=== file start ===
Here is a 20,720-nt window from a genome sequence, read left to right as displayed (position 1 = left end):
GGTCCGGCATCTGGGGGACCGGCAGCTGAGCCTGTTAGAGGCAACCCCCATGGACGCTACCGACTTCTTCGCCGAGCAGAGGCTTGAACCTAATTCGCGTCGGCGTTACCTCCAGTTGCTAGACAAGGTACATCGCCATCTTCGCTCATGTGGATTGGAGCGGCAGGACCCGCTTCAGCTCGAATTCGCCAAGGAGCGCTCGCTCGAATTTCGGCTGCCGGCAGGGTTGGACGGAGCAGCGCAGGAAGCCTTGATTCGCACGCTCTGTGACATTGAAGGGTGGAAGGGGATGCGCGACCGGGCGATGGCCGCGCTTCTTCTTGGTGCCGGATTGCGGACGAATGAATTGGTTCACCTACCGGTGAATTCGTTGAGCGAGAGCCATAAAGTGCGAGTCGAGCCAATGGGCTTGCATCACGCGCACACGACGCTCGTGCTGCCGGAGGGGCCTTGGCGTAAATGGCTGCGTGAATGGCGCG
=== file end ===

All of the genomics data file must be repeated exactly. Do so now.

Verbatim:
Here is a 20,720-nt window from a genome sequence, read left to right as displayed (position 1 = left end):
GGTCCGGCATCTGGGGGACCGGCAGCTGAGCCTGTTAGAGGCAACCCCCATGGACGCTACCGACTTCTTCGCCGAGCAGAGGCTTGAACCTAATTCGCGTCGGCGTTACCTCCAGTTGCTAGACAAGGTACATCGCCATCTTCGCTCATGTGGATTGGAGCGGCAGGACCCGCTTCAGCTCGAATTCGCCAAGGAGCGCTCGCTCGAATTTCGGCTGCCGGCAGGGTTGGACGGAGCAGCGCAGGAAGCCTTGATTCGCACGCTCTGTGACATTGAAGGGTGGAAGGGGATGCGCGACCGGGCGATGGCCGCGCTTCTTCTTGGTGCCGGATTGCGGACGAATGAATTGGTTCACCTACCGGTGAATTCGTTGAGCGAGAGCCATAAAGTGCGAGTCGAGCCAATGGGCTTGCATCACGCGCACACGACGCTCGTGCTGCCGGAGGGGCCTTGGCGTAAATGGCTGCGTGAATGGCGCG